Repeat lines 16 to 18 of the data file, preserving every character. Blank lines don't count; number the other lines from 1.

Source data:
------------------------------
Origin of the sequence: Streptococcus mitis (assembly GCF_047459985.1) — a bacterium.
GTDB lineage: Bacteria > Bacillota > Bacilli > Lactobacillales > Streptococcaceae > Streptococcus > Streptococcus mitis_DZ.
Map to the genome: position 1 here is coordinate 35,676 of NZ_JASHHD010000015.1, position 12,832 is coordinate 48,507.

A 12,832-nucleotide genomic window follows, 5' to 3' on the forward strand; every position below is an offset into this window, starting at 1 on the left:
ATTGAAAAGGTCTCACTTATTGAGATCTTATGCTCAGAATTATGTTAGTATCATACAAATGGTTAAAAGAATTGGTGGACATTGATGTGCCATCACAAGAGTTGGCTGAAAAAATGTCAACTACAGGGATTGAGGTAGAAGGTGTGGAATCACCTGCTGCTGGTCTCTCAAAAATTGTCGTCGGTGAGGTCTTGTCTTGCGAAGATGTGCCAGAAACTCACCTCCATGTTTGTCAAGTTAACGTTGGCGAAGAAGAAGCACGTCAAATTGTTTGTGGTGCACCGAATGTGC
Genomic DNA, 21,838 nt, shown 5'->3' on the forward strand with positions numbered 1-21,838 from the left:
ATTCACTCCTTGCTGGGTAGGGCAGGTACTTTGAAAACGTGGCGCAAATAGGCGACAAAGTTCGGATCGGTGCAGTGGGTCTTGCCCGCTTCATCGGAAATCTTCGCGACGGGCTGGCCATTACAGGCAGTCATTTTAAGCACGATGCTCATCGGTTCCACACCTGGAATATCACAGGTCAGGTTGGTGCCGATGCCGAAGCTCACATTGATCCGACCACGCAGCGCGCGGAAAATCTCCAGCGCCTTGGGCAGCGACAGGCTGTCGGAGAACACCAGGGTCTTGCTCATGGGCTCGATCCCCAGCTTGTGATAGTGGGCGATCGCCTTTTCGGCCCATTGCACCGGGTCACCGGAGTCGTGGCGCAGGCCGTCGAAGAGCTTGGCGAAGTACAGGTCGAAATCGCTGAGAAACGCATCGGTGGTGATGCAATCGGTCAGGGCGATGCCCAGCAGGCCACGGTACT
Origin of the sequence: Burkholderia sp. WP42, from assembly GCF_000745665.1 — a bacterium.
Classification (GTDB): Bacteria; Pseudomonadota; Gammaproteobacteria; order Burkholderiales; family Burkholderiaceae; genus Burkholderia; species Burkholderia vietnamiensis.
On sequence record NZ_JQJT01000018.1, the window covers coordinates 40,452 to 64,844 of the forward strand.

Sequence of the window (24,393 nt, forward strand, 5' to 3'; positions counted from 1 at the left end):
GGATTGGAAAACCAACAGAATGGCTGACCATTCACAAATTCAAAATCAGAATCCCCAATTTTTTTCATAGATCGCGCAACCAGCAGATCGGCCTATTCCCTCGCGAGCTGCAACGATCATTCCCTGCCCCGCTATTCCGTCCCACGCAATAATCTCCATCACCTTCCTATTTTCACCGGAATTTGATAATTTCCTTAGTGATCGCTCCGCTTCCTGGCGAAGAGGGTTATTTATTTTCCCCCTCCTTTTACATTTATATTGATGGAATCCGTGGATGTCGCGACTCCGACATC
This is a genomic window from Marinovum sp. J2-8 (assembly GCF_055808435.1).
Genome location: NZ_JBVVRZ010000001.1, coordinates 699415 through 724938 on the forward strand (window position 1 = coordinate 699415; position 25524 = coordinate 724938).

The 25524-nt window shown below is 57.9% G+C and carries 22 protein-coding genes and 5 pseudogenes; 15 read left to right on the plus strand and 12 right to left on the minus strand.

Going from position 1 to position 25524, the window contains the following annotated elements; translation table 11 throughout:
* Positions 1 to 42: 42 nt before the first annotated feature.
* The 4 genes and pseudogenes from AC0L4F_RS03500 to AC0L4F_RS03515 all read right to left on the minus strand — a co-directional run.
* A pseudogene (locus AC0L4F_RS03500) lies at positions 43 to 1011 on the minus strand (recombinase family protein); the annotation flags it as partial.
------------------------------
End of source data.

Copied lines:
Going from position 1 to position 25524, the window contains the following annotated elements; translation table 11 throughout:
* Positions 1 to 42: 42 nt before the first annotated feature.
* The 4 genes and pseudogenes from AC0L4F_RS03500 to AC0L4F_RS03515 all read right to left on the minus strand — a co-directional run.